National Novel Writing Month (NaNoWriMo) takes place every November. It’s a 30-day sprint to write a 50,000 word novel (that’s 1,667 words a day, in case you’re wondering).
The fast pace and short time frame force participants to set aside their inner editors, push past writer’s block, ignore the fear of failing and get some writing done.
If you’re planning to participate, check out these great books on writing to help you make it through the month.
1. If You Want to Write by Brenda Ueland
Ueland published six million words in her 93 years, and she did so by following two simple rules: tell the truth and never do anything you don’t want to do. Whatever your passion, Ueland’s words will inspire, encourage and guide you. Get a copy.
2. On Writing Well by William Zinsser
Zinsser wrote this book for nonfiction, but the principals inside apply to any writing. His lessons on everything from usage to interviews to knowing your audience will lead you to writing better, stronger, more vibrant stories whether they are real or imagined. Get a copy.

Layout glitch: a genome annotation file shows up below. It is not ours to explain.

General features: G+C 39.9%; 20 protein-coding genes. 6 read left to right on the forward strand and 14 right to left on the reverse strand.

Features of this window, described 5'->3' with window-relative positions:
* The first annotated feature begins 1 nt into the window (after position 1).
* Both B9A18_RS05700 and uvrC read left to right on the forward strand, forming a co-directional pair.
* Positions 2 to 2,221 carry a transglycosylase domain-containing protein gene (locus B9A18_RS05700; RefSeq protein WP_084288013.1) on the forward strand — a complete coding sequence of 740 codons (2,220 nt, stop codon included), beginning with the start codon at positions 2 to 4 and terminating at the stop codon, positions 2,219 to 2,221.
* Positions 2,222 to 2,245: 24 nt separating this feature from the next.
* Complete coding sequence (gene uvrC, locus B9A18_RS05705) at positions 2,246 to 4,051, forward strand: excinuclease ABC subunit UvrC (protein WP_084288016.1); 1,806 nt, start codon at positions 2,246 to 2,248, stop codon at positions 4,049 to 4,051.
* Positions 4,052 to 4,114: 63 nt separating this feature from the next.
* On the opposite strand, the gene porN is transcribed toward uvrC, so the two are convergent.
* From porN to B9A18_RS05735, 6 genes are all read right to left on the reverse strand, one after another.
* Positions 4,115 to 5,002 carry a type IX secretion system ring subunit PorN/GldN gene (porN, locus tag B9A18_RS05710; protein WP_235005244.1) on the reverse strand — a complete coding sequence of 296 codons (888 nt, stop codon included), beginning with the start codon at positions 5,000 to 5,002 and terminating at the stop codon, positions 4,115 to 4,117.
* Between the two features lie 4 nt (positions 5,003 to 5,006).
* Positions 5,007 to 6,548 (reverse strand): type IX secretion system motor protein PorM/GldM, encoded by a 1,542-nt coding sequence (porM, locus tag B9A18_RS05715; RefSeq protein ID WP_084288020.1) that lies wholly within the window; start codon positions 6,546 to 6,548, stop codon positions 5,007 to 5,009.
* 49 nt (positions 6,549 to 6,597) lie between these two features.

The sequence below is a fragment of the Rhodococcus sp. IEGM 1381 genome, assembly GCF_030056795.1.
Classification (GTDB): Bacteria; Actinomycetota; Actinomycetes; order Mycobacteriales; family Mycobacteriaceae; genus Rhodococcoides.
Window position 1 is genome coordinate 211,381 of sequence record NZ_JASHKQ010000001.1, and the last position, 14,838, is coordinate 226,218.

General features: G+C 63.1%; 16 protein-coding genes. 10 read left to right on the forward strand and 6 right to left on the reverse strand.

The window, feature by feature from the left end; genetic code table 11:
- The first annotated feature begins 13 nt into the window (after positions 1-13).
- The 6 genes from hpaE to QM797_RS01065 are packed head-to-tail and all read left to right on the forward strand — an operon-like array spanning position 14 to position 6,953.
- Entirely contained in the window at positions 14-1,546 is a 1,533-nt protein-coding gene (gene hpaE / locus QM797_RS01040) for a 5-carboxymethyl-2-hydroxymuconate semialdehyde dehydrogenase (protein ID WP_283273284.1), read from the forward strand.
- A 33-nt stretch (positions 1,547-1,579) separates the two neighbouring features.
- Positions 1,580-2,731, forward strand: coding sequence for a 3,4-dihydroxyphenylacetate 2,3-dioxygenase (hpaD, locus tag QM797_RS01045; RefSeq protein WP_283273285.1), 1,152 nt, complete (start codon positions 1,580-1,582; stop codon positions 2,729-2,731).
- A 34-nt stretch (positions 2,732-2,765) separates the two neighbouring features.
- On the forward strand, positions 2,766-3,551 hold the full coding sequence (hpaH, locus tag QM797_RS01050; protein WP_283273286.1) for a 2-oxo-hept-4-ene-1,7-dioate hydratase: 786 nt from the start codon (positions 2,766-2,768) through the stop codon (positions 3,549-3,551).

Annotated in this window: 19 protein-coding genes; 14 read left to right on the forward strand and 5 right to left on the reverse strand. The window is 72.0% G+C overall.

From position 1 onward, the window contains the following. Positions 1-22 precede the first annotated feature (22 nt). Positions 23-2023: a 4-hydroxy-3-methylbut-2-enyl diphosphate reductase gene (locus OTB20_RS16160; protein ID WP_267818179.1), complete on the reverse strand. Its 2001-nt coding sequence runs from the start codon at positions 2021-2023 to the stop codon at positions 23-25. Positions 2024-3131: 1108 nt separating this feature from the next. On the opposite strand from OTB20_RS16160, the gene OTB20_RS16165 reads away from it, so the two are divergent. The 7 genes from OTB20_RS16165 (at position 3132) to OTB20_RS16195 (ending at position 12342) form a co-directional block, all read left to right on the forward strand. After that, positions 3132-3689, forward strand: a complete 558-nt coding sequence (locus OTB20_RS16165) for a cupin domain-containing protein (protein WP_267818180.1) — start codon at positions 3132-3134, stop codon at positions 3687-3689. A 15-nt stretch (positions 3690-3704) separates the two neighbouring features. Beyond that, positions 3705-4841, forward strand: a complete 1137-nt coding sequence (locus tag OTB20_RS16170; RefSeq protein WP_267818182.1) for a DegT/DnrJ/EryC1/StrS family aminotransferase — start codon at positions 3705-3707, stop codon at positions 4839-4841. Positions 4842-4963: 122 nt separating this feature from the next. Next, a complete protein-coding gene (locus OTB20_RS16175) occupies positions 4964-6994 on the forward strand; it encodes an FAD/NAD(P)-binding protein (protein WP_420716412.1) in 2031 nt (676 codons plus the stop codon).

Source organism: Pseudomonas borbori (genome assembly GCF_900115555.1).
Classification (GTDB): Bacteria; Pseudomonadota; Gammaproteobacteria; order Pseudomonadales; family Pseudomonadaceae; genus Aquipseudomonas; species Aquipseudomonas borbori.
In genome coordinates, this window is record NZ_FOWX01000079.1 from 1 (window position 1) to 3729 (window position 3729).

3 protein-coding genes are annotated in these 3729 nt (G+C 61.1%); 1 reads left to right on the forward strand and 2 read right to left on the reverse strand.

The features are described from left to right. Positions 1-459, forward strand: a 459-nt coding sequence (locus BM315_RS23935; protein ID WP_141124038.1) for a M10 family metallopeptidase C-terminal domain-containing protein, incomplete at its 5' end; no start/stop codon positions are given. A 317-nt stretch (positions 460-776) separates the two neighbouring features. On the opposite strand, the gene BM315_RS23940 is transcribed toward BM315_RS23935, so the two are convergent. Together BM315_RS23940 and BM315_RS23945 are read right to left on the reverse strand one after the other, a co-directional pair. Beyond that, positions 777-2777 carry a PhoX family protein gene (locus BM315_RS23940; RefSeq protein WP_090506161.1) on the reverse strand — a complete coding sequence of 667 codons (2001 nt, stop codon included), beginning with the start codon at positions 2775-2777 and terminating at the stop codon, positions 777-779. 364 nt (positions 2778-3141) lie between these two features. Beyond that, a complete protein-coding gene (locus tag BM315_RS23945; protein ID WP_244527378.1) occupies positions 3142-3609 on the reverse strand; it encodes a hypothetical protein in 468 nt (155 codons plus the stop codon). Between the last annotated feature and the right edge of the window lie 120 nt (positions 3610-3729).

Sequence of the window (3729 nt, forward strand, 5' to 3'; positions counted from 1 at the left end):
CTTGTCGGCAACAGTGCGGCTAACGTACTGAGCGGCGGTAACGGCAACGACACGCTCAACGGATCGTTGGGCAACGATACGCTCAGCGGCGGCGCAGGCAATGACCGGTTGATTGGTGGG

3. The New Writer’s Handbook edited by Philip Martin
Time is tight when you’re trying to write a novel in thirty days. You’re going to get stuck at some point. You’re going to need guidance. However, you might not have time to read a whole tome on writing. This collection of short essays on a wide range of topics can help you overcome your problems without setting you back on your word count. Get a copy.
4. Will Write for Shoes by Cathy Yardley
Yardley is known for her “chick lit” and romance novels, and her book on writing is aimed at the chick lit genre. While the book contains a little bit of genre-specific content, most of the lessons and writing exercises apply to any genre. She covers structure, point of view, research, revisions and even publishing help. Get a copy.
5. Poemcrazy by Susan Goldsmith Wooldridge
Wooldridge might focus on poetry here, but don’t think it doesn’t apply to a month of frantic noveling. This book contains poetic anecdotes, inspiring writing strategies and practice assignments that will make you fall in love with the act of placing one word after another. It’s the perfect pick-me-up when you feel as though you will never be able to write another decent word. Get a copy.
6. How to Write Science Fiction and Fantasy by Orson Scott Card
Again, this is a genre-driven book with wide-reaching advice. Card takes readers on a journey through world-building, story construction, writing rules and publishing tips. The specific examples may focus on the fantastical, futuristic and far out, but advice is accessible and applicable to any type of writing. Get a copy.